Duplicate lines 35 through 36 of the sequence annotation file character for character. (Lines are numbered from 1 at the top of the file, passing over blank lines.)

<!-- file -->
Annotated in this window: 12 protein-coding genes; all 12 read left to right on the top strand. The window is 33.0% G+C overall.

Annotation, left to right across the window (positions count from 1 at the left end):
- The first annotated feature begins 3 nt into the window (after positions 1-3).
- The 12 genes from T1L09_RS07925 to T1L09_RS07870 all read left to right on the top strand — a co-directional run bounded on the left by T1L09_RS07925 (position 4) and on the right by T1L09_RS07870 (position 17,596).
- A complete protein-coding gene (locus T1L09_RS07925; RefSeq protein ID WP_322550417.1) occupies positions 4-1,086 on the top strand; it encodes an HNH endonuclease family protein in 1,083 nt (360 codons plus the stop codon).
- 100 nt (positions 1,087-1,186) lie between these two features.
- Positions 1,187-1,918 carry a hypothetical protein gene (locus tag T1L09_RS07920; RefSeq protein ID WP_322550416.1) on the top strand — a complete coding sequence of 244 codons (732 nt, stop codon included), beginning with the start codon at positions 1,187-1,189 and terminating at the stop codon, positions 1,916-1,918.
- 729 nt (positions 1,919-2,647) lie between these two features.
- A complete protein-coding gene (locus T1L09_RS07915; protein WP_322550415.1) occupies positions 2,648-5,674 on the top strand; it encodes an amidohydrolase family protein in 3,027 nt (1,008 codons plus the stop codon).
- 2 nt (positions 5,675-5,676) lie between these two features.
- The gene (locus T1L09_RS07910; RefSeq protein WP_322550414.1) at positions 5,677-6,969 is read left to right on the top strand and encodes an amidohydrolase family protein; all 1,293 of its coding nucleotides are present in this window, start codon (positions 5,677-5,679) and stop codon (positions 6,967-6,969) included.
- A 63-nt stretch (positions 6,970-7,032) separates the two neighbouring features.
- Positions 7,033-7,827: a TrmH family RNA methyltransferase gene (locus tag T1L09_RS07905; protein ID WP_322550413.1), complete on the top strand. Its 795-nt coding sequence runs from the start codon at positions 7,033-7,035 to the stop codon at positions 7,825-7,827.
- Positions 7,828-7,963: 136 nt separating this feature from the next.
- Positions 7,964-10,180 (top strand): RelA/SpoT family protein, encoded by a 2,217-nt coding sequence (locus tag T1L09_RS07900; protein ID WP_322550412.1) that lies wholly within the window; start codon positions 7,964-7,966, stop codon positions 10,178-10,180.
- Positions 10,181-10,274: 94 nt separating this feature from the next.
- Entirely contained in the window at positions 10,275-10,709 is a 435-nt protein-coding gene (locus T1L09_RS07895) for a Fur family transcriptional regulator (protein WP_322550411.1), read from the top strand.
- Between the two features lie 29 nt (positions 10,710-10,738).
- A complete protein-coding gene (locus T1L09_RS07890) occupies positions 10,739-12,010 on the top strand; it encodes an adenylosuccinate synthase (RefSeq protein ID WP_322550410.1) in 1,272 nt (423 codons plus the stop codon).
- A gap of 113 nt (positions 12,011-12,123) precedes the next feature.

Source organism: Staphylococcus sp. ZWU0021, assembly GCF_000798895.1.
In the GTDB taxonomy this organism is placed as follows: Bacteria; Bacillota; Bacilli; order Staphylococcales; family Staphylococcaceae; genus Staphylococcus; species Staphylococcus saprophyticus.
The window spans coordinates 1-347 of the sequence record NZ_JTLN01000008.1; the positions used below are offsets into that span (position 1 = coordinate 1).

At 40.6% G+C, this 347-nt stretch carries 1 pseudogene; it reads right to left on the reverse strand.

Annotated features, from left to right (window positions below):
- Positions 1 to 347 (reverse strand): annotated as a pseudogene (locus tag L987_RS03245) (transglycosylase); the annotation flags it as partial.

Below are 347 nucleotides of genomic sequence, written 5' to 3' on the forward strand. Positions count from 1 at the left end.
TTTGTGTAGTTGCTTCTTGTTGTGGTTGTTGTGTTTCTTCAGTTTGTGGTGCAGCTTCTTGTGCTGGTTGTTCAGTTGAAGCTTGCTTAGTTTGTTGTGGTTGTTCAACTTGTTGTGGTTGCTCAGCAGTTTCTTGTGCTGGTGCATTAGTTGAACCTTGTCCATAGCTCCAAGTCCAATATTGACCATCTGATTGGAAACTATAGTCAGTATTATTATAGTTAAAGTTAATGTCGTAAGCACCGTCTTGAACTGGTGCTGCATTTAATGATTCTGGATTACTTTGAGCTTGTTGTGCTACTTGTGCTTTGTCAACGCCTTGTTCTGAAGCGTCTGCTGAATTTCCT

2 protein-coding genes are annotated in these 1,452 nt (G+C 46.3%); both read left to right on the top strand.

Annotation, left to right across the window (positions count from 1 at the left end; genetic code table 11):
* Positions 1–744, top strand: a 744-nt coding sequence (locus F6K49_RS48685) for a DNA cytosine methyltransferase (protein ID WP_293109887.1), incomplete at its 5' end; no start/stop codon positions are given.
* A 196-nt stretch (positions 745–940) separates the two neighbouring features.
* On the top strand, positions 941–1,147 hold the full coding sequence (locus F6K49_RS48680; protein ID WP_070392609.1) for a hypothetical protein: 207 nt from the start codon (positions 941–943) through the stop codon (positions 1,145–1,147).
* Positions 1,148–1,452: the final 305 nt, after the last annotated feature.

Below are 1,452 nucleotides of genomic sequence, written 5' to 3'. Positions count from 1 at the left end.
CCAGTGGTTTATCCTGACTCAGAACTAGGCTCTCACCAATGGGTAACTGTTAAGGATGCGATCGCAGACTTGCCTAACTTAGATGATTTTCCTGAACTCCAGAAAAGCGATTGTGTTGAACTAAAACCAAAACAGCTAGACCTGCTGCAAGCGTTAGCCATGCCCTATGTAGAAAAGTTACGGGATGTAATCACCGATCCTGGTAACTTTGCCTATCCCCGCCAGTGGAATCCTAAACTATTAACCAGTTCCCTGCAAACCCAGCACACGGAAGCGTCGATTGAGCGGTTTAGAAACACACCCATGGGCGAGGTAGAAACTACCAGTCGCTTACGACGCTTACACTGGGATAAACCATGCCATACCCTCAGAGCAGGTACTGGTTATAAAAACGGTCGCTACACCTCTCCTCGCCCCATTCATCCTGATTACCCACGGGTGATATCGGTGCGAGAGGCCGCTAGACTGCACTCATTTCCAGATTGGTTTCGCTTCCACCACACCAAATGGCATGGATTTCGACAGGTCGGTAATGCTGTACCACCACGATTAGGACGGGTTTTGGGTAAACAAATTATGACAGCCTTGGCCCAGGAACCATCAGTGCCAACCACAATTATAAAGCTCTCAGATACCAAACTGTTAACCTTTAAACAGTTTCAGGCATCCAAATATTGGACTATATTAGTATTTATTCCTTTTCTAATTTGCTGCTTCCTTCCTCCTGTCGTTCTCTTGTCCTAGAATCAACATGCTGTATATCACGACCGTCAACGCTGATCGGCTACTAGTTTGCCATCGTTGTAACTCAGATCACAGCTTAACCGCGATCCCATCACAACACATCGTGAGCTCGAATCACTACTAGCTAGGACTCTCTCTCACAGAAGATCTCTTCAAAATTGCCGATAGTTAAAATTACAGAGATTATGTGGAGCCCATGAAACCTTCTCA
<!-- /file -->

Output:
Below are 1,452 nucleotides of genomic sequence, written 5' to 3'. Positions count from 1 at the left end.
CCAGTGGTTTATCCTGACTCAGAACTAGGCTCTCACCAATGGGTAACTGTTAAGGATGCGATCGCAGACTTGCCTAACTTAGATGATTTTCCTGAACTCCAGAAAAGCGATTGTGTTGAACTAAAACCAAAACAGCTAGACCTGCTGCAAGCGTTAGCCATGCCCTATGTAGAAAAGTTACGGGATGTAATCACCGATCCTGGTAACTTTGCCTATCCCCGCCAGTGGAATCCTAAACTATTAACCAGTTCCCTGCAAACCCAGCACACGGAAGCGTCGATTGAGCGGTTTAGAAACACACCCATGGGCGAGGTAGAAACTACCAGTCGCTTACGACGCTTACACTGGGATAAACCATGCCATACCCTCAGAGCAGGTACTGGTTATAAAAACGGTCGCTACACCTCTCCTCGCCCCATTCATCCTGATTACCCACGGGTGATATCGGTGCGAGAGGCCGCTAGACTGCACTCATTTCCAGATTGGTTTCGCTTCCACCACACCAAATGGCATGGATTTCGACAGGTCGGTAATGCTGTACCACCACGATTAGGACGGGTTTTGGGTAAACAAATTATGACAGCCTTGGCCCAGGAACCATCAGTGCCAACCACAATTATAAAGCTCTCAGATACCAAACTGTTAACCTTTAAACAGTTTCAGGCATCCAAATATTGGACTATATTAGTATTTATTCCTTTTCTAATTTGCTGCTTCCTTCCTCCTGTCGTTCTCTTGTCCTAGAATCAACATGCTGTATATCACGACCGTCAACGCTGATCGGCTACTAGTTTGCCATCGTTGTAACTCAGATCACAGCTTAACCGCGATCCCATCACAACACATCGTGAGCTCGAATCACTACTAGCTAGGACTCTCTCTCACAGAAGATCTCTTCAAAATTGCCGATAGTTAAAATTACAGAGATTATGTGGAGCCCATGAAACCTTCTCA